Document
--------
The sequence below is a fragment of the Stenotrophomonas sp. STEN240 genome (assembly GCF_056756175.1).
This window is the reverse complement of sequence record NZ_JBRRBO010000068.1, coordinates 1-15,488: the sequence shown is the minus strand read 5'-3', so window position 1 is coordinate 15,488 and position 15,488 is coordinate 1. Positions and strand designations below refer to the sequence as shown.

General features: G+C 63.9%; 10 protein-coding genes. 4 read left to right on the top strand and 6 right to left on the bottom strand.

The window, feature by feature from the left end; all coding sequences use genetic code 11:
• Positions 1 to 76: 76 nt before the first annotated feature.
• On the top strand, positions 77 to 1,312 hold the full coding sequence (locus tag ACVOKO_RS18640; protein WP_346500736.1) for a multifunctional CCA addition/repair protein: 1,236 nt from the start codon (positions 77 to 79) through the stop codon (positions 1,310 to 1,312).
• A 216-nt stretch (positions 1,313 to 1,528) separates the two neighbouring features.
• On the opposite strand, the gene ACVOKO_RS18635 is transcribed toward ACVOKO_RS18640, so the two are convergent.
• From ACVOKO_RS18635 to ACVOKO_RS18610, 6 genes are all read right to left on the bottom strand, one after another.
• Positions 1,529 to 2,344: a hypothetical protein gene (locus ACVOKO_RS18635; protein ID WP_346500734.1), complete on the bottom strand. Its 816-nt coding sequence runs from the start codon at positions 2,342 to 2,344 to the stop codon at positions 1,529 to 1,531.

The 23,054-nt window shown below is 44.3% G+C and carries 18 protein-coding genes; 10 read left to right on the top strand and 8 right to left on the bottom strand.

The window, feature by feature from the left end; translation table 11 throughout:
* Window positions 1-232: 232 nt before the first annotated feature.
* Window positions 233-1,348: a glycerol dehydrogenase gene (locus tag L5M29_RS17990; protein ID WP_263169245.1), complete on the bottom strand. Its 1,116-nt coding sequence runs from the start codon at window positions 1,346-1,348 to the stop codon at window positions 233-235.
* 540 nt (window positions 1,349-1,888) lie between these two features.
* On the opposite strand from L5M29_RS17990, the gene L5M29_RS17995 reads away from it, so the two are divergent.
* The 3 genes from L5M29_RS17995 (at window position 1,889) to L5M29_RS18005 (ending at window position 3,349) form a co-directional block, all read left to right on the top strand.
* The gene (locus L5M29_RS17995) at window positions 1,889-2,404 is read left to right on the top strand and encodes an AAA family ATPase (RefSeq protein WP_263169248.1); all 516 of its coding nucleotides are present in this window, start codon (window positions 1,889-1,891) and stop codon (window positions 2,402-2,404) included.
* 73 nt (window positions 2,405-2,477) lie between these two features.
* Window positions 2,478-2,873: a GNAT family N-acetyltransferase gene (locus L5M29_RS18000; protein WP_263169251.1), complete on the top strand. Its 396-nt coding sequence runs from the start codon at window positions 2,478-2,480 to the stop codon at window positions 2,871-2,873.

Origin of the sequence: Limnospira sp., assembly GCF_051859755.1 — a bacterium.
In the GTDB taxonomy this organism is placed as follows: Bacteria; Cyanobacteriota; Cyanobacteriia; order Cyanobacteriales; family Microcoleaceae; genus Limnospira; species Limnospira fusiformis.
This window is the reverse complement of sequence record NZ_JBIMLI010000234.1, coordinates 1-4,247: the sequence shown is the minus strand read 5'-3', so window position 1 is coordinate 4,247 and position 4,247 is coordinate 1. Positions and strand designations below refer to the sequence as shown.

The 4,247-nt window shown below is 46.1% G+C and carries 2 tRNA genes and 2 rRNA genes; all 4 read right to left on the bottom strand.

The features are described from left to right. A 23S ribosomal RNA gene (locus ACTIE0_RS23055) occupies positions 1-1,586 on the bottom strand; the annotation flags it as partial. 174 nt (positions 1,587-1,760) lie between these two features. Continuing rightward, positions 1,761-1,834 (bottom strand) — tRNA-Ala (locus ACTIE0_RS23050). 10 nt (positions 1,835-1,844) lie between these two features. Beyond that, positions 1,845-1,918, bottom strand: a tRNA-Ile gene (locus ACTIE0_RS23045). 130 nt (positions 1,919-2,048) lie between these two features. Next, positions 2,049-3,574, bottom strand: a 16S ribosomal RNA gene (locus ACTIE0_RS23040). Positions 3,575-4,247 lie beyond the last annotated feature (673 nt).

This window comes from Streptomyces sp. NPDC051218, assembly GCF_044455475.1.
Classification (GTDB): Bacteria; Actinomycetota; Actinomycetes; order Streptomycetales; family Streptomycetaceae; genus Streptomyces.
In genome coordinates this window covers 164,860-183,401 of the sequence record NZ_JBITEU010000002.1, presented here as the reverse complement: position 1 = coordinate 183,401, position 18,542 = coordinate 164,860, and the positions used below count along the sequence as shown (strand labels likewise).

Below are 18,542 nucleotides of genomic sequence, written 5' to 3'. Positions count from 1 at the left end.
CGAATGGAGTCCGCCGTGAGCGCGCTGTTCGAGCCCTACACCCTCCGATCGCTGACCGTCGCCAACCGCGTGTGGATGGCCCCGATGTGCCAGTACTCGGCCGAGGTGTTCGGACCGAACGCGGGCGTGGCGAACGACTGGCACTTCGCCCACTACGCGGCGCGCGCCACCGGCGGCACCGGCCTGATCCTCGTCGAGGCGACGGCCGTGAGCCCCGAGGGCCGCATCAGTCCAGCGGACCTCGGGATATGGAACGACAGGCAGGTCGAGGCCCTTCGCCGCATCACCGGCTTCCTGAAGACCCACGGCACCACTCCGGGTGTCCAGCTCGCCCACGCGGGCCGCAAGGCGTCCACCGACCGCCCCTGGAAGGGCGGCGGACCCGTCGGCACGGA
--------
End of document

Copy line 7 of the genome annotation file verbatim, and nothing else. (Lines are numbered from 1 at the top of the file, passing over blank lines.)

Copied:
• A 216-nt stretch (positions 1,313 to 1,528) separates the two neighbouring features.